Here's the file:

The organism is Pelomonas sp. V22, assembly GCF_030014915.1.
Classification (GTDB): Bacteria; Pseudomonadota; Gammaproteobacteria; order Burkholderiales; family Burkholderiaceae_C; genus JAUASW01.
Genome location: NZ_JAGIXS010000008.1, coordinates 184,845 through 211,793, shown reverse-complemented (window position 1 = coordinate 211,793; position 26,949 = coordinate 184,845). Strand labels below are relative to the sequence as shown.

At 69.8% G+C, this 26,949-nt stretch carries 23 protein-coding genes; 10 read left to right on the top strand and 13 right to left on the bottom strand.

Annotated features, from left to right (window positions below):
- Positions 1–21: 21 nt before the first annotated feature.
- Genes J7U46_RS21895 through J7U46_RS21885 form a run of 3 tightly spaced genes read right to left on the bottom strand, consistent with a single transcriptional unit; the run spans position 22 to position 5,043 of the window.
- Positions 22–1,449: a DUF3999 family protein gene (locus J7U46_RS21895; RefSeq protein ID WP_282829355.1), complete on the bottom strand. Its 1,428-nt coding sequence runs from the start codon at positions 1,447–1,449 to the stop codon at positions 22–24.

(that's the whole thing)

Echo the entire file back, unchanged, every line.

The organism is Pelomonas sp. V22, assembly GCF_030014915.1.
Classification (GTDB): Bacteria; Pseudomonadota; Gammaproteobacteria; order Burkholderiales; family Burkholderiaceae_C; genus JAUASW01.
Genome location: NZ_JAGIXS010000008.1, coordinates 184,845 through 211,793, shown reverse-complemented (window position 1 = coordinate 211,793; position 26,949 = coordinate 184,845). Strand labels below are relative to the sequence as shown.

At 69.8% G+C, this 26,949-nt stretch carries 23 protein-coding genes; 10 read left to right on the top strand and 13 right to left on the bottom strand.

Annotated features, from left to right (window positions below):
- Positions 1–21: 21 nt before the first annotated feature.
- Genes J7U46_RS21895 through J7U46_RS21885 form a run of 3 tightly spaced genes read right to left on the bottom strand, consistent with a single transcriptional unit; the run spans position 22 to position 5,043 of the window.
- Positions 22–1,449: a DUF3999 family protein gene (locus J7U46_RS21895; RefSeq protein ID WP_282829355.1), complete on the bottom strand. Its 1,428-nt coding sequence runs from the start codon at positions 1,447–1,449 to the stop codon at positions 22–24.